Noise Engineering

Get out of the box -- and back in

Noise Engineering is a Eurorack and 5U modular synthesizer manufacturer based in Los Angeles, California. 

Matt Lange talks life and modules and makes a cool patch

This is part of a series of guest-post tutorials from Noise Engineering users showing off various tips for NE modules, modular use in general, or how they integrate modular into their workflow.

Have someone you think would be great to write a guest post? Have a modular tip you want to submit for us to create a video around? Let us know!

We recently did a reddit AMA and were reminded by an astute reader that we hadn’t had our pal Matt Lange on the blog in a while. Long-time readers may remember that Matt was part of the inspiration behind the Manis Iteritas, but he’s also a NE beta tester, one of my favorite artists, and a really close friend of ours.  I took the suggestion as an excuse to invite Matt over with his modular case, play with some (new…) modules, argue over features on future modules, and have a beverage or two (obviously). Maybe not in that order.

KK: Welcome back, love. For those who aren’t familiar, tell us who you are.

Matt Lange: I’m a music producer, composer, artist, sound designer, dj, and cat wrangler, amongst other things I can’t remember.  I wear a ton of different hats which can often change day to day as it’s very common now to have your fingers in a ton of different pies to make ends meet as a self-employed musician in the current environment.  Stephen and Kris are also very close friends of mine and often coerce me with expensive wine to say that their modules are the best ever. They are smart people.

KK: What’s your training/background like?

ML: My musical background really started on the piano at a very early age, but didn’t take priority really until I joined a boy’s choir.  After my voice changed, I picked up the electric guitar and it was basically all downhill from there. Playing in a band in high school had me interested in music production so that I could record demos to bring to the band, who naturally rejected them because I had written everything for them already and it was no longer collaborative, so to speak. Long story short, the computer stayed and the band kicked the bucket. This lead me to Berklee in Boston where I majored in music production and 4 years later I was out working in DC under another producer and composer. 11 years later, I’ve produced numerous other artists' albums, released 4 of my own, countless singles and remixes, toured extensively, have placed music into dozens in films and their promotional campaigns (Deadpool being a personal favorite), and I’m still going… (I’ve also acquired a few more guitars in the process… not to mention the modular).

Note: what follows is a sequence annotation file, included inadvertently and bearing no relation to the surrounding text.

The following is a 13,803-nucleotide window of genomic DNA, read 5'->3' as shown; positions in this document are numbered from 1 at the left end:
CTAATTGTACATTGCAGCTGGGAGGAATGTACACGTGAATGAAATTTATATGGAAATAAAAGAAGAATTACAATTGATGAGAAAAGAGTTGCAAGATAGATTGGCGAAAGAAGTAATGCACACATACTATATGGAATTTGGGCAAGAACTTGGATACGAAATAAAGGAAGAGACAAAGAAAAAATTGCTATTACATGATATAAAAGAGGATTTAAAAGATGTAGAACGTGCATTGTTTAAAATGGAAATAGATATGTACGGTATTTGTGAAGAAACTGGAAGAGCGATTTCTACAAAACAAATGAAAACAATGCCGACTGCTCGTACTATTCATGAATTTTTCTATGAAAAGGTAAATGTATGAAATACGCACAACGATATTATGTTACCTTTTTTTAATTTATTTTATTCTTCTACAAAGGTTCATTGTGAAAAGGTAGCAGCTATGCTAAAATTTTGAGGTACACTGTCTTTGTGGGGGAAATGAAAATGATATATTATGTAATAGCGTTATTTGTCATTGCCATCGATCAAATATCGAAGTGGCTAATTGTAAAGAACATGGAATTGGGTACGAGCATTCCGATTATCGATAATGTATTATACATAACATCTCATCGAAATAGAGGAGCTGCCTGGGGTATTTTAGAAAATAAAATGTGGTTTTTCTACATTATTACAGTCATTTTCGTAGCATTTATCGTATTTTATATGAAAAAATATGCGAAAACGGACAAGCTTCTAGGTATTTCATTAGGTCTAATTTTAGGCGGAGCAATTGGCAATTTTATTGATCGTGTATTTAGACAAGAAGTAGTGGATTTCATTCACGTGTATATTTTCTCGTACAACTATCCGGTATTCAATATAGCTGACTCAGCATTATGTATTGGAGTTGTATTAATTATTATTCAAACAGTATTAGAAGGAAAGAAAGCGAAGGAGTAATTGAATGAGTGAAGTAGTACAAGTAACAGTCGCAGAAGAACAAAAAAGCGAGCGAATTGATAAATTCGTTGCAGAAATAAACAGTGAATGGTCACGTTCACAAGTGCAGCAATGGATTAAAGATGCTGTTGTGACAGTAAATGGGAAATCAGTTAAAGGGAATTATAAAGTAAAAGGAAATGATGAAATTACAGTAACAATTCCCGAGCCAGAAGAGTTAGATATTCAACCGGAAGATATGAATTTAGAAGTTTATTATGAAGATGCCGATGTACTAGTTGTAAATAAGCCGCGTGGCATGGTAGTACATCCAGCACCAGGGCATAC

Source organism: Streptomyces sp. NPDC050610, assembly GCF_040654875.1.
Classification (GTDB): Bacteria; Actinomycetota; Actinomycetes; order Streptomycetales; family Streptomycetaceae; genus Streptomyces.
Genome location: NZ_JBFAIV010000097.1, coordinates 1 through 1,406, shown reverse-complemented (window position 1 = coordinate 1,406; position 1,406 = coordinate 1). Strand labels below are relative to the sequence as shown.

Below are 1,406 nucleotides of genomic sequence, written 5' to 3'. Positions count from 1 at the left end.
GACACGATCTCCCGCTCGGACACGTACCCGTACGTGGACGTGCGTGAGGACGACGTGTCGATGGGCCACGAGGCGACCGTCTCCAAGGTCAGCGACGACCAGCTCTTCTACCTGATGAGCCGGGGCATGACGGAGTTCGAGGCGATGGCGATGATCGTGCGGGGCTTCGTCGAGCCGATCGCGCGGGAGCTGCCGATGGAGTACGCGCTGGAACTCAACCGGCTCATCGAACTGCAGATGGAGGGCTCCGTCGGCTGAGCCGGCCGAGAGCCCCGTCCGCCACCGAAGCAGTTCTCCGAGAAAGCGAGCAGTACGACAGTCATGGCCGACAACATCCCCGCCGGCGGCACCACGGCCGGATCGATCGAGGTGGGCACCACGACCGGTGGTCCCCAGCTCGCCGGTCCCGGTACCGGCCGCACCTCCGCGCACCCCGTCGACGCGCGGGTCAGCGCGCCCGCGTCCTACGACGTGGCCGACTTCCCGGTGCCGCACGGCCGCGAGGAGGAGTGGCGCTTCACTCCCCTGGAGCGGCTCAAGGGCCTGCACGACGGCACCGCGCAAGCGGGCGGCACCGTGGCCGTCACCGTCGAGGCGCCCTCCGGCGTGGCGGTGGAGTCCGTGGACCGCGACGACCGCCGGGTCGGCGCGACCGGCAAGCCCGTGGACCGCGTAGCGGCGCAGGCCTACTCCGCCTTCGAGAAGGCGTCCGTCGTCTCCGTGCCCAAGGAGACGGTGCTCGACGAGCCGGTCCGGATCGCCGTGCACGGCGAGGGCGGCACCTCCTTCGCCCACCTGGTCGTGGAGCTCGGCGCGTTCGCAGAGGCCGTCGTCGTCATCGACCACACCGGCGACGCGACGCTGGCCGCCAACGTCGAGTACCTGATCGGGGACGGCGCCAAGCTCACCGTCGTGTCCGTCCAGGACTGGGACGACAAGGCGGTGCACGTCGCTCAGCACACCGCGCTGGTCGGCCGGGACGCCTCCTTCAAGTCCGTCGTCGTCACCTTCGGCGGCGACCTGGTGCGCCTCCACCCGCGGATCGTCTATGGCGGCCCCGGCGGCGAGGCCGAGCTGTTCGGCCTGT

KK: and a piano, and a cello...and…[Matt’s music is extremely diverse and ranges from dance to rock to cinematic and lovely…]  hahaha.

But modular. Given the range of music you make, what role do you see modular synths playing in your creative process?

ML: The modular fills a gap that none of my other instruments can. It’s bizarre, untraditional, and so incredibly inspiring. I think this came from a conversation with Richard Devine a number of years ago, but the best way to describe working with a modular synth is that instead of playing it, you’re having a conversation back and forth with the machine. Consequently, the modular has been responsible for countless musical ideas that I doubt I would’ve come up with in any other way. My good friend Anthony Baldino is responsible for ultimately sending me down the modular abyss when he brought one of his early systems over to my first LA apartment about 6 years ago. The first hit is always free...

KK: now that you’ve taken the plunge (and have been a pretty avid user for a while), what do you find yourself using a lot of or wanting more of?